BMC Psychiatry. 2022 Jul 29;22(1):513. doi: 10.1186/s12888-022-04160-2.
BACKGROUND: In Latin America and the Caribbean, there is a dearth of research exploring polysubstance use. This study aims to determine the prevalence, varying combinations and associated sociodemographic characteristics of polysubstance use in Jamaica.
METHODS: This study involved a secondary data analysis of the Jamaica National Drug Prevalence Survey 2016 dataset where 4,623 participants between the age of 12 and 65 years from each household were randomly selected as respondents. Statistical analysis was performed to determine the prevalence and the sociodemographic correlates of polysubstance use among Jamaicans.
RESULTS: 19.6% of respondents used two or more drugs in their lifetime. Of this amount 68.7% reported past year use and 61.9% reported past month use. Bivariate analyses reported polysubstance use was statistically significantly higher amongst males (U = 54,579, p = 0.000), those living in rural areas (U = 91,892, p = 0.003), non-Christian (U = 89,514, p = 0.014), and married persons (U = 74,672, p = 0.000). Past month polysubstance use was statistically significantly higher among employed persons than unemployed persons were (U = 81,342, p = 0.001). Surprisingly, there was a lack of significant differences between education level, household income and past month concurrent polysubstance use (p = 0.609; p = 0.115 respectively). Logistic regression model indicated males were 3.076 times more likely than females to report past month polysubstance use than females. Also, when compared to those 55-65 years old, participants 35-54 years were 2.922 times more likely and those 18-34 years were 4.914 times more likely to report past month polysubstance use. Additionally, those living in rural areas were 1.508 times more likely than participants living in urban areas to report past month polysubstance use. As it relates to occupational status, when compared to armed forces, skilled workers were 4.328 times more likely and unskilled workers were 7.146 times more likely to report past month polysubstance use.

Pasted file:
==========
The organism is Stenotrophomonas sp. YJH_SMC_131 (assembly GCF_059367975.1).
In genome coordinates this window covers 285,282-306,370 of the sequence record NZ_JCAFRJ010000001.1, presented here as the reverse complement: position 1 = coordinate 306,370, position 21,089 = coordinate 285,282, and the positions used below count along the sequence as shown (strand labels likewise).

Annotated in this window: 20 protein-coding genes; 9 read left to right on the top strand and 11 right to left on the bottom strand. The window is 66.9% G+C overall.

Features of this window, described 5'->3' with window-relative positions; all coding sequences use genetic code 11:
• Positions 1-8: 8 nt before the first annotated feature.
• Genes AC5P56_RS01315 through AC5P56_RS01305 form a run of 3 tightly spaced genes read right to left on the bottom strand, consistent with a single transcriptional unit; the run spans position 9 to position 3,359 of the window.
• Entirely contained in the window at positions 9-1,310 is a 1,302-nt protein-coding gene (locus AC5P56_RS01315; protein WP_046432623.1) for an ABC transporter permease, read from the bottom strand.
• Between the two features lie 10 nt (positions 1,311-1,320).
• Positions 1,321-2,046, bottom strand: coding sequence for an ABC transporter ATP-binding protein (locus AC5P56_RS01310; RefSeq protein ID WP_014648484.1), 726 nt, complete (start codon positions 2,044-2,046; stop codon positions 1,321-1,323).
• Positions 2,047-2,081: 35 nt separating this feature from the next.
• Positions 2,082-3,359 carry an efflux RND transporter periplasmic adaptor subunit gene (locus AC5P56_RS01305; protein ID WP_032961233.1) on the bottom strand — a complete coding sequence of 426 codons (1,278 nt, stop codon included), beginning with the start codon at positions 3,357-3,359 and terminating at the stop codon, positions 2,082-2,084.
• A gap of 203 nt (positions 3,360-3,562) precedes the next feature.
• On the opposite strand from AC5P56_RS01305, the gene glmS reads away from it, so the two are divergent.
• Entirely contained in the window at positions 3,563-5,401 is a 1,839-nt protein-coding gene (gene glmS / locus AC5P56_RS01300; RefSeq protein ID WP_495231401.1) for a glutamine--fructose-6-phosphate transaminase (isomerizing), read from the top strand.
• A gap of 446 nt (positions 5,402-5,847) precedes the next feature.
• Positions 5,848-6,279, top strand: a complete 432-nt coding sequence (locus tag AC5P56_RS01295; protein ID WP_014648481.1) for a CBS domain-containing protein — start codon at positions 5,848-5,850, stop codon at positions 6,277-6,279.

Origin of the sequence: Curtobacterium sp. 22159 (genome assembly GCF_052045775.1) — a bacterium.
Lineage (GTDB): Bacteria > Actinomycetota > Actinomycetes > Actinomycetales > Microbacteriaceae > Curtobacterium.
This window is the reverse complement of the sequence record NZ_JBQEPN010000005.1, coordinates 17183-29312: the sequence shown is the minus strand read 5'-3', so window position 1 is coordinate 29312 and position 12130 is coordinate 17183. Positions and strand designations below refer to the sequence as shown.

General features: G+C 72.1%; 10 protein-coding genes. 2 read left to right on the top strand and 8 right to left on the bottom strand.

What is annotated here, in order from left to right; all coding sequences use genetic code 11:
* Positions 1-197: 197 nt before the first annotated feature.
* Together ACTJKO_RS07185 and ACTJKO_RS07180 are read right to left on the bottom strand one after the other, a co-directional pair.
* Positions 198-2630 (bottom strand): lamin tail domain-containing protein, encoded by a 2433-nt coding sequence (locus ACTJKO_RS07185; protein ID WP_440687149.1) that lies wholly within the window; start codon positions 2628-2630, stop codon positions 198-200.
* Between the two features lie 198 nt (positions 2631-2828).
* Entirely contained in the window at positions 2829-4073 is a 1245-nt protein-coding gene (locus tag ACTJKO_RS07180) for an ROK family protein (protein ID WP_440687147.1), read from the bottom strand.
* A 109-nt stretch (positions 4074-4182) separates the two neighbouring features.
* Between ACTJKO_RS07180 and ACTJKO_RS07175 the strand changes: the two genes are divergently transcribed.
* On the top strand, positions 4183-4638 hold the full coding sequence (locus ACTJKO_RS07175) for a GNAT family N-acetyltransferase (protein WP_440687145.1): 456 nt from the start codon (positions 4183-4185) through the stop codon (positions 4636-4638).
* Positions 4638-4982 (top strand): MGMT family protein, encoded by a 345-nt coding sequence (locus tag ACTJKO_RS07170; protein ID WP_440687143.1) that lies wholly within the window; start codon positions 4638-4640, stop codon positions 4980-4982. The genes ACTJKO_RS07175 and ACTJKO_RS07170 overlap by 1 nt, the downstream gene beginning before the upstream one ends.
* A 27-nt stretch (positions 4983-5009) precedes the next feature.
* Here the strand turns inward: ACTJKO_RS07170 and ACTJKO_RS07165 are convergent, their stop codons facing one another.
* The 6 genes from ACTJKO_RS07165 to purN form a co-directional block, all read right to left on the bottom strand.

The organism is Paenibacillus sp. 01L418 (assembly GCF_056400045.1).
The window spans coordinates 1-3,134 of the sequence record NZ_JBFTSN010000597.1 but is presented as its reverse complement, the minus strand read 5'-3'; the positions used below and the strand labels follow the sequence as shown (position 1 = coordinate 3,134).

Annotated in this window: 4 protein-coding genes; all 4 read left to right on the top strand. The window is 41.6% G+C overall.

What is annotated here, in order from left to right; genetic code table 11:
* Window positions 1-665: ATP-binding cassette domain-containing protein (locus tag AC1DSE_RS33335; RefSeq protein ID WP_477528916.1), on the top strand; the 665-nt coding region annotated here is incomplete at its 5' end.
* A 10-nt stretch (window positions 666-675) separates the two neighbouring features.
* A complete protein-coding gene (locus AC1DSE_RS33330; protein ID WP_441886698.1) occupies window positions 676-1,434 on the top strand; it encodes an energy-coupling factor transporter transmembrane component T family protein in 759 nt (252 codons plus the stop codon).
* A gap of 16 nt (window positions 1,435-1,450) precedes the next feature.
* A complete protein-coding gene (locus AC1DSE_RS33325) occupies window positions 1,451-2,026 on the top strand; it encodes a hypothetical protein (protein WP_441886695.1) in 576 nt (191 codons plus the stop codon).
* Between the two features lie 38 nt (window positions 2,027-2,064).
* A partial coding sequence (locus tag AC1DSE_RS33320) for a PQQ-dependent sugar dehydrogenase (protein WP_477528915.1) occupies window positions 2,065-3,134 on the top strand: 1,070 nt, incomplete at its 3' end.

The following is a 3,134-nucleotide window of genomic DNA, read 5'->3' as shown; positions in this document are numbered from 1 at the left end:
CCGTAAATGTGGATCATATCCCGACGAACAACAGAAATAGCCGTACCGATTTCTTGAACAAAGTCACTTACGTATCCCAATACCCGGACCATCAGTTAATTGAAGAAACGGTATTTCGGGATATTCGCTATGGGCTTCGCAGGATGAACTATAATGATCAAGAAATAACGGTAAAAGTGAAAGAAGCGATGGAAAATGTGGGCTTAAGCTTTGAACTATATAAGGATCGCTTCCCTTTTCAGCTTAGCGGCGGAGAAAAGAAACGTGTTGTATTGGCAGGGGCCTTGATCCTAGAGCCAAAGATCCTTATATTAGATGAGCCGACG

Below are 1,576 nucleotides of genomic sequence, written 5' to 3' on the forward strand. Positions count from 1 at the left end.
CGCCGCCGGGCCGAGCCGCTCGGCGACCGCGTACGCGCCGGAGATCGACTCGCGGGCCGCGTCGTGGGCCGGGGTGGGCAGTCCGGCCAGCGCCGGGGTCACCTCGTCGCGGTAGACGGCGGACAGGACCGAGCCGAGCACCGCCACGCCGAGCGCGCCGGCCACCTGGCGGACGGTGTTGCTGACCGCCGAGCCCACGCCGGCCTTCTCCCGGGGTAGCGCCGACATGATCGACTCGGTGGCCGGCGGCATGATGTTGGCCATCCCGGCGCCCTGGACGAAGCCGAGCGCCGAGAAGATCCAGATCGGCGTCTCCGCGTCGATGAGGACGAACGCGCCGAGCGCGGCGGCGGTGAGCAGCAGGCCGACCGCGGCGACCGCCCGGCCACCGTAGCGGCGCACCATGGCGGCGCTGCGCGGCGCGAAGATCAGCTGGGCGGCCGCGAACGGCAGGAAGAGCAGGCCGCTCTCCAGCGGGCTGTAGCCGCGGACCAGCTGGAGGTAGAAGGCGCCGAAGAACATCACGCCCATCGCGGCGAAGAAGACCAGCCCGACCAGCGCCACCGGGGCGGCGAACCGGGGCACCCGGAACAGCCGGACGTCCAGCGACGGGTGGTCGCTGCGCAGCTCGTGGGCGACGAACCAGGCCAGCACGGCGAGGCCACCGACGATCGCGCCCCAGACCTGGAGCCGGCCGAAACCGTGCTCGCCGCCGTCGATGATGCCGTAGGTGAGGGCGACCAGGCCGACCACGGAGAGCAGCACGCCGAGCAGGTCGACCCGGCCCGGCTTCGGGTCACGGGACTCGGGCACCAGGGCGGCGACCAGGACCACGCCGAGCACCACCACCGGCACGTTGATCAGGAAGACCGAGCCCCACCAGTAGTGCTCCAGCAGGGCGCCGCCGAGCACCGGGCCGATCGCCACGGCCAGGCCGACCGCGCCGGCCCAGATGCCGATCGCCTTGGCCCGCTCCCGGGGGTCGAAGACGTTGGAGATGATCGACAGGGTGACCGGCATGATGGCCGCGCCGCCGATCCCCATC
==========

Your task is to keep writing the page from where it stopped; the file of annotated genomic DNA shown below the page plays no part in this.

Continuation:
CONCLUSIONS: One in five Jamaicans identified as polysubstance users, predominated by marijuana as the most common factor amongst the polysubstance combinations examined, signalling the need for early marijuana interventions.